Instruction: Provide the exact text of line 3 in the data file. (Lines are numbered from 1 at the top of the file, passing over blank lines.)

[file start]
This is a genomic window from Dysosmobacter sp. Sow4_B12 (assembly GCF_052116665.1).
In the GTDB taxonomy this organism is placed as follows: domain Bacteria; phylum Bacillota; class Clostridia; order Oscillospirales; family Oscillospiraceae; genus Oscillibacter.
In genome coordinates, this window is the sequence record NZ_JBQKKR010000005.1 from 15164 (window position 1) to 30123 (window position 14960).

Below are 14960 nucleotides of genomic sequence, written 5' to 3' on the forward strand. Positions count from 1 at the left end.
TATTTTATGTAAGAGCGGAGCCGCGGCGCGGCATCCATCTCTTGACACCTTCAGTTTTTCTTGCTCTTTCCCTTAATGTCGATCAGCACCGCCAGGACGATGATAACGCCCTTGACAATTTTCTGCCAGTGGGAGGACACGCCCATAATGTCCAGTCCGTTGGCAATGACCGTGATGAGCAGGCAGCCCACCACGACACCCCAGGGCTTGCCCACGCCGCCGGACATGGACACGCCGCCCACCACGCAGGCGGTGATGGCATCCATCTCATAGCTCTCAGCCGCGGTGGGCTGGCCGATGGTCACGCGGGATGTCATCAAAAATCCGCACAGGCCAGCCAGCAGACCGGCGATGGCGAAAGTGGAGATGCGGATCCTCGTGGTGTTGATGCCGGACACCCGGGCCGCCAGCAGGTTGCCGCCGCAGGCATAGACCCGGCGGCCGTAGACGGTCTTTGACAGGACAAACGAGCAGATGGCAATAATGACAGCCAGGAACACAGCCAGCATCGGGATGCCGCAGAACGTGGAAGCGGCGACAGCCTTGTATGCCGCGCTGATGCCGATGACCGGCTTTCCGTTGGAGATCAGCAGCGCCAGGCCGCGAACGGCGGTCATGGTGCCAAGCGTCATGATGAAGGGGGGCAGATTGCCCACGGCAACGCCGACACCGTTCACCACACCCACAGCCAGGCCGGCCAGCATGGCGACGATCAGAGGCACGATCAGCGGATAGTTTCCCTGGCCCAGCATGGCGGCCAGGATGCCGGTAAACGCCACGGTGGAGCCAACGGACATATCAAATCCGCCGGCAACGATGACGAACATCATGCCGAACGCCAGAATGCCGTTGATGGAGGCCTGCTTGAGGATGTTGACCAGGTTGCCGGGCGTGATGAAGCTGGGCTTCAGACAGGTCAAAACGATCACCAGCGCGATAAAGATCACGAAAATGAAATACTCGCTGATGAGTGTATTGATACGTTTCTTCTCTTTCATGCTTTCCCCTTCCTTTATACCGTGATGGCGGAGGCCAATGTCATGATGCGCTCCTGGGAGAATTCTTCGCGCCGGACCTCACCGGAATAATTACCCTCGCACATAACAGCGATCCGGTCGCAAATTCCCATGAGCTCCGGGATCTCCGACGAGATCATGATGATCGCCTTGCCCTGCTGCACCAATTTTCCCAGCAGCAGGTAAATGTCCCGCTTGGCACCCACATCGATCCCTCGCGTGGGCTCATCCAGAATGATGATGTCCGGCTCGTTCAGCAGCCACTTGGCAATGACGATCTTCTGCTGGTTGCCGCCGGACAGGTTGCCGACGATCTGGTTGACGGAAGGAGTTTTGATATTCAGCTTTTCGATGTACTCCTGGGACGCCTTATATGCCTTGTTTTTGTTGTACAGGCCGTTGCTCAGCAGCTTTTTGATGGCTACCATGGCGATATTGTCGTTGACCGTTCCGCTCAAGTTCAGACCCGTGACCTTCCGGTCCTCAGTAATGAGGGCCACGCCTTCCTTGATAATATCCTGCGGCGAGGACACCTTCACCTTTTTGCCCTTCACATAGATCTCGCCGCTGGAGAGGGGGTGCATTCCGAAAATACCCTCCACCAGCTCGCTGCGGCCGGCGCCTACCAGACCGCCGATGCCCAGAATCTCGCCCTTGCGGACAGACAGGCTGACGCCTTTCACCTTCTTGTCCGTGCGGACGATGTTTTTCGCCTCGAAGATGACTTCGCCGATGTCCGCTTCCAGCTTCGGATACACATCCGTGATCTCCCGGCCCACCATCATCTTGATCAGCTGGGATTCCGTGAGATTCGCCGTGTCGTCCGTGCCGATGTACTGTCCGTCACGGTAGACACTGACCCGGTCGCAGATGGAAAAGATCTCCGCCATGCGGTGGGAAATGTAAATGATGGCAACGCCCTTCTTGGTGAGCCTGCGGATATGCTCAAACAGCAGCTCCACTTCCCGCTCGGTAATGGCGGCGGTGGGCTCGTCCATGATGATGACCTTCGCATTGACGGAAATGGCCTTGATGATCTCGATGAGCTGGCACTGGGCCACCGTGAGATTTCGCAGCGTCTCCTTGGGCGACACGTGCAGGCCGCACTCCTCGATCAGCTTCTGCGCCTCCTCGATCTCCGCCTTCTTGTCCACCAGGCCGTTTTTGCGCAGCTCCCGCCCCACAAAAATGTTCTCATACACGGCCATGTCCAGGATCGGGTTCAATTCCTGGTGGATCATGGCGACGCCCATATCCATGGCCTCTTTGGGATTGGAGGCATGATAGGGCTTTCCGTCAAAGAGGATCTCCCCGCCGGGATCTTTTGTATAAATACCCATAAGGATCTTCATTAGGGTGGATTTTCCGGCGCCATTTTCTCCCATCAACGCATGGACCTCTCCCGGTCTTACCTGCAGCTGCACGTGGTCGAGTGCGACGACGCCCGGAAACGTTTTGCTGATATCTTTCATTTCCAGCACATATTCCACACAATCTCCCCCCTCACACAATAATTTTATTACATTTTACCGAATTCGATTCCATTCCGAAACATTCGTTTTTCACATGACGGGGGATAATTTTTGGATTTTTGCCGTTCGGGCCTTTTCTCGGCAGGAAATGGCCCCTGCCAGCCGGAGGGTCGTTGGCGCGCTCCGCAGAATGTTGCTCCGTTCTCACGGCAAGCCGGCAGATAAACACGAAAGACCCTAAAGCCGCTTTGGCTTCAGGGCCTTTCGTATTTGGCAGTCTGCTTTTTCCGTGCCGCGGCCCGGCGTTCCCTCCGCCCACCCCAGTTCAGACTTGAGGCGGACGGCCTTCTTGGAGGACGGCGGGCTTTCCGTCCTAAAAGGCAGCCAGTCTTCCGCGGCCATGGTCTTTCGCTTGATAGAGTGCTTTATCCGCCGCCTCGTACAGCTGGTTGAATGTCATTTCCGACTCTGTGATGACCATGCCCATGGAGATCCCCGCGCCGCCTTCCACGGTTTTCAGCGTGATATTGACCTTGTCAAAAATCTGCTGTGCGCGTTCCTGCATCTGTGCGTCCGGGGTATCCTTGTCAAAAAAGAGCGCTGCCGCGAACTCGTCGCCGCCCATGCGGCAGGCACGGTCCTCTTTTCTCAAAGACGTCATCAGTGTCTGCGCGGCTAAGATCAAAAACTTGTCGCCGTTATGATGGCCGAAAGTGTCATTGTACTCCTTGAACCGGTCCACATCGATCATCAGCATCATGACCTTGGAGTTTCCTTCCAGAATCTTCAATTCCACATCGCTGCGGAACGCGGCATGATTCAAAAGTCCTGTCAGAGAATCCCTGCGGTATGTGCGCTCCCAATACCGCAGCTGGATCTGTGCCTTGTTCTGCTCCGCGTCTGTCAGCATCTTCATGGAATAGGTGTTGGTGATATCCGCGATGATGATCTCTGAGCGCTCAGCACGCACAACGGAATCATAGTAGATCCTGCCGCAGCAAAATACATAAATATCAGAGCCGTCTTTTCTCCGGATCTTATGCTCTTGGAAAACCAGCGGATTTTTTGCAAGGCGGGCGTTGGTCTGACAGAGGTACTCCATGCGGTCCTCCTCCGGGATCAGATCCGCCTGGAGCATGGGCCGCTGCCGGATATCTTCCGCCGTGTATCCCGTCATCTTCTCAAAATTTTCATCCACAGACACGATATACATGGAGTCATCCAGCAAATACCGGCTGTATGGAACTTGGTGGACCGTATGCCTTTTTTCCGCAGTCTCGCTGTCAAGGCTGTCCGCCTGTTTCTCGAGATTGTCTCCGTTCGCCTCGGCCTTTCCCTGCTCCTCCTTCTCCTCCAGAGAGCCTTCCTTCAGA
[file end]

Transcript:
In genome coordinates, this window is the sequence record NZ_JBQKKR010000005.1 from 15164 (window position 1) to 30123 (window position 14960).